Andrew Gernand

From Kook Science

Andrew Gernand (c. 1823 - 15 July 1911) was an inventor of German origin who received national press attention in the United States of America after his death in an obituary that was circulated in several major newspapers, highlighting his vain search for the secret of perpetual motion over fifty-five years of his eighty-eight year life.

Press Coverage

  • "LABORED 55 YEARS IN VAIN. Man Dead After Spending Life Seeking Secret of Perpetual Motion.", Washington Post (Washington, D.C.): 4, 18 July 1911, 

    Baltimore, July 17 — After a life extending over 88 years, 55 of which were spent in pursuing the will-o'-the-wisp of perpetual motion, Andrew Gernand died tonight a comparatively poor man. Gernand, who belonged to a well-to-do family, became obsessed with the idea that perpetual motion was a possibility. After devoting five years to learning practical mechanics, he began the study of all books upon the subject of perpetual motion, and instituted experiments which continued until shortly before his death. Not many days ago he declared that if he lived five years longer he was sure of success.

    During the progress of his experiments he made many interesting discoveries. One of them he reported to his son, William Henry Gernand, now living in Avalon, Ill. The old man's tip was a good one and resulted in the perfection of a corn reaper and binder, which made the son a millionaire.[i] On another tip a second son, Charles Gernand, invented a corn sheller, which was nearly an equal success with the corn reaper.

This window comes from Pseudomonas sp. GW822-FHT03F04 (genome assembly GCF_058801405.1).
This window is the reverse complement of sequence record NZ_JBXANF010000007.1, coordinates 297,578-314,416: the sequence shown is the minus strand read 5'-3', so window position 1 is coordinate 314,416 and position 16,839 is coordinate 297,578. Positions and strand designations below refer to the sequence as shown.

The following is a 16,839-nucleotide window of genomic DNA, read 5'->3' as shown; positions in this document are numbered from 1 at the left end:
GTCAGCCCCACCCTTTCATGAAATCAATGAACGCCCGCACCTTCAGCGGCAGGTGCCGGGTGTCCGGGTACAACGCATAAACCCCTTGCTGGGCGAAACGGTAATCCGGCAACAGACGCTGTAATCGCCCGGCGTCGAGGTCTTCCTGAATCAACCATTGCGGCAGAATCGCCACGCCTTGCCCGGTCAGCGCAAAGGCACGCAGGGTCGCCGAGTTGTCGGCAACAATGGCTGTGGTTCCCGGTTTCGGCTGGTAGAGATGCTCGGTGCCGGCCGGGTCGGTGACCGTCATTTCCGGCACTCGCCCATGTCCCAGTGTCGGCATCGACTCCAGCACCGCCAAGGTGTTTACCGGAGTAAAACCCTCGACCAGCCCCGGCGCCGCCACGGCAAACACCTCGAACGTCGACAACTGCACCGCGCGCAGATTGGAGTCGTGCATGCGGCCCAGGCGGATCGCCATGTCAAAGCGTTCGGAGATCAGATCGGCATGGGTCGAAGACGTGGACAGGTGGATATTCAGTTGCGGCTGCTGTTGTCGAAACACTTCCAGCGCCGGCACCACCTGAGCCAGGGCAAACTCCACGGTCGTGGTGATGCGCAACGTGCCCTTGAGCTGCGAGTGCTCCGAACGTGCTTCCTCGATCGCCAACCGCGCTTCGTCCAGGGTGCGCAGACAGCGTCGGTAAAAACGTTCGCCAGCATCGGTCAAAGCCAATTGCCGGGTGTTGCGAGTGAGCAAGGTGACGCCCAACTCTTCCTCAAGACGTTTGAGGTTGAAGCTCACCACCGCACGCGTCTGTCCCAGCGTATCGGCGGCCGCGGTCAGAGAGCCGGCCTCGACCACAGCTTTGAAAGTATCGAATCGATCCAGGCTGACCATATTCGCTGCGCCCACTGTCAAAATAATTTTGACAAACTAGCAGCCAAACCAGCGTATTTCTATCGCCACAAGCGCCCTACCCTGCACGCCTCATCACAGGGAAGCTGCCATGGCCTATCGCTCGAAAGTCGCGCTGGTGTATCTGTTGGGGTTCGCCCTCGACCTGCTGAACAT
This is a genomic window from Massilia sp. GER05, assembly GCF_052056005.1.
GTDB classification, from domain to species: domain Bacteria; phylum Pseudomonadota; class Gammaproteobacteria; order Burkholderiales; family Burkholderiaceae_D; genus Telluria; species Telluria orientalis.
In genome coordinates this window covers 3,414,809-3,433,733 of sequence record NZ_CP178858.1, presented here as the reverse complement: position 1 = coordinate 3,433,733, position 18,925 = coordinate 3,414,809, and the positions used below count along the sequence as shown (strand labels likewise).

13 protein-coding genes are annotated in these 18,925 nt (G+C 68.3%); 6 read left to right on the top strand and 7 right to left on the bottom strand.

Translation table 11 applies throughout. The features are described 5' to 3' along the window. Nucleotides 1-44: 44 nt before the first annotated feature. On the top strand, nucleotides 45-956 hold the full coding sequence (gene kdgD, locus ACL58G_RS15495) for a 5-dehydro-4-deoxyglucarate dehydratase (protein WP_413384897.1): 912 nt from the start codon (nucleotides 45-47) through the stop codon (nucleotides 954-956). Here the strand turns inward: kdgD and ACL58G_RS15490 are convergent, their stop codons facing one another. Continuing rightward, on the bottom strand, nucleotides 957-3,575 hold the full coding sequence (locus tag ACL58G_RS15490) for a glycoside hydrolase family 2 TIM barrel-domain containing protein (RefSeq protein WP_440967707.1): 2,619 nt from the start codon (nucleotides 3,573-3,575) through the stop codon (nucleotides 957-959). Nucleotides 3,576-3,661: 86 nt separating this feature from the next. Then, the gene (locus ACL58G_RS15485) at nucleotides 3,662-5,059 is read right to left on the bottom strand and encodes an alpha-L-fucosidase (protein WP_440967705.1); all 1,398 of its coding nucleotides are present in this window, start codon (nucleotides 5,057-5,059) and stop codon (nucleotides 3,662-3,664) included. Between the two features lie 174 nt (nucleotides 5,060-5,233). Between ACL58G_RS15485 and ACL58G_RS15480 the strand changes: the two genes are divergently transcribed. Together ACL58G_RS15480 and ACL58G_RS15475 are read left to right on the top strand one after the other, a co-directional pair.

• "WASTED YEARS IN VAIN STUDY. Death of Andrew Gernand, Who Sought Perpetual Motion.", Evening Star (Washington, D.C.): 1, 18 July 1911, 

    BALTIMORE, Md., July 18 — Andrew Gernand, eighty-eight years old, is dead here after spending fifty-five years of his life in a vain effort to solve the problem of perpetual motion.

    Gernand was an inventive genius and would have made fortunes on practical inventions if he had been able to dismiss the perpetual motion problem from his mind. As a wedding present to one of his sons, Henry Gernand, of Avalon, Ill., he gave the young man a suggestion for a labor-saving corn reaper, which made $1,000,000 or more in profits.


  1. William Henry Gernand (1855 - 1928) of Alvin, Illinois received three patents: US688630A, "Machine for Shocking Corn"; US702720A, "Machine for Husking Corn"; and US758748A, "Machine for Shocking Corn".